The striking thing about last EDSA I celebrations was their inane and forgettable character. You have some who would shift the “celebration” to another date, avoiding the day of the people’s role in EDSA. Then, there was the assertion that the “world does not need another EDSA.” Another was the notable stage-acting of the military–past and present–that projects the military’s “decisive” role in EDSA.
The people? They just went on with their everyday lives. They know the essential meaning of EDSA I in their lives–the promise of democracy, freedom, and progress in their lives never came. The ones who benefited greatly from EDSA were the the elite, both pro-Marcos and anti-Marcos, and to some extent, the middle class. The lower classes never rose above their disempowered and marginalized situation before, during, and after the Marcos dictatorship.
The problem now of course is that the cronies of Mr. Marcos and their dynastic network, have come back and increasingly taken over the key positions in the economy, politics, and even the culture of the country. Once again, the people are confronted with the specter of the loss of whatever freedom the post-Marcos democracy granted them.
The key role of the GMA administration in this slide towards EDSA cannot be underestimated. Ironically, its EDSA II–however politically opportunistic it was from hindsight–was premised in reversing this slide and in strengthening post-EDSA democracy. However, the GMA administration went on to rule on the basis of political survival and economic aggrandizement. It never fully opened the political system to the people and instead cultivated the growth of the worst of patronage politics. In the process, it weakened all democratic institutions and dangerously unbalanced the entire system of democratic checks and balances.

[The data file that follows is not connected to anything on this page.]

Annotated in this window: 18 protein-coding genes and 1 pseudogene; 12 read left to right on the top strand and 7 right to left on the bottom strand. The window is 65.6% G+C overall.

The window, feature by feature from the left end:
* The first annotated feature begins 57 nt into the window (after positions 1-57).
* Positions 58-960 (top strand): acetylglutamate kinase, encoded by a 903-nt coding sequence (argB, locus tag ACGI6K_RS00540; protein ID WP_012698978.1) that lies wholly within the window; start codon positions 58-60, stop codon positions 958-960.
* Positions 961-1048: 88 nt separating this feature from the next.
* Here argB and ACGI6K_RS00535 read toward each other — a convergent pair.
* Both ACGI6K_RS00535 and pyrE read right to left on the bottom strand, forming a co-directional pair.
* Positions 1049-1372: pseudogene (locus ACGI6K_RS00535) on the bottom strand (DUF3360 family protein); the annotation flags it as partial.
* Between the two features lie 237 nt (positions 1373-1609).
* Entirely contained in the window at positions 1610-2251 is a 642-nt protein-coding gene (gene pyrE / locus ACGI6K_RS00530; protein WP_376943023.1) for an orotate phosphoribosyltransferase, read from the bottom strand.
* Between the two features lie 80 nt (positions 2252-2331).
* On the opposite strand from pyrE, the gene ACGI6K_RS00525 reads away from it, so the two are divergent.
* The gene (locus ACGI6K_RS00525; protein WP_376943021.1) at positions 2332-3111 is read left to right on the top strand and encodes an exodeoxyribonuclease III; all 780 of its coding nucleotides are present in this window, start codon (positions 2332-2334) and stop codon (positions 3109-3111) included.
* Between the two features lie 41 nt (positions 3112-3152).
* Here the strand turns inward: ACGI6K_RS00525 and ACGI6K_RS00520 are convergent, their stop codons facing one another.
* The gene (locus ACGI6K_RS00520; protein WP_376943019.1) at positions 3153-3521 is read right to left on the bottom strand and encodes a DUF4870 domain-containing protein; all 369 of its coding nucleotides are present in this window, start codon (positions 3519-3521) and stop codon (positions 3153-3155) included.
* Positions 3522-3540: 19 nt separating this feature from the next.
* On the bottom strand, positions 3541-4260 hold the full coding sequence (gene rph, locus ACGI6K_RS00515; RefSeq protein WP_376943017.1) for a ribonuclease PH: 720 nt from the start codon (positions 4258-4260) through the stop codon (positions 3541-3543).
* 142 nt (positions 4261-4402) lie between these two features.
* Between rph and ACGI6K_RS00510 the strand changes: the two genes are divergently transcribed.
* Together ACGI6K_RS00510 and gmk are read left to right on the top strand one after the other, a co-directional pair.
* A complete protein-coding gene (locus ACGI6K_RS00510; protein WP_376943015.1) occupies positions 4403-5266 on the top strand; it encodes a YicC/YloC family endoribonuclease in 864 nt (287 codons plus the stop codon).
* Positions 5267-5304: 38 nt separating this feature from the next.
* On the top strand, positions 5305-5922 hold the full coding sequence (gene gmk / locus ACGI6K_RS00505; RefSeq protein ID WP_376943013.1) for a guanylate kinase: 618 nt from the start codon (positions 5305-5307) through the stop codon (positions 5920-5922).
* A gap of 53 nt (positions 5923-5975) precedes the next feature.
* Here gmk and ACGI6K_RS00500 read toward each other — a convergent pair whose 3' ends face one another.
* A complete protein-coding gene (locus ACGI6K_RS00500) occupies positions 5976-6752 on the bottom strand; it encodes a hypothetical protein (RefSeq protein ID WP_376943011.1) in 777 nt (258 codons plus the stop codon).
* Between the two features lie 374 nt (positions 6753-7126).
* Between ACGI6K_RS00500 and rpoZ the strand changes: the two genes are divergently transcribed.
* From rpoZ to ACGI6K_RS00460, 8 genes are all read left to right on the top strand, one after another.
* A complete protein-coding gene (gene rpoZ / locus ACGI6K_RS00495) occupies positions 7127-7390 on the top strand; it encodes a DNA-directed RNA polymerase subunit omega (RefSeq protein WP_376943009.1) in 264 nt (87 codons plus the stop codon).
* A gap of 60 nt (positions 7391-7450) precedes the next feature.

The incoming president will be hard-pressed to correct all the ills that Marcos inflicted on the political body. He or she will be hard-pressed to reverse what GMA had wrought on the weakened institutions. At the end of the day, the people may need to go back to the essential lesson of EDSA–people power.
This was what was missing in the last celebrations of EDSA I.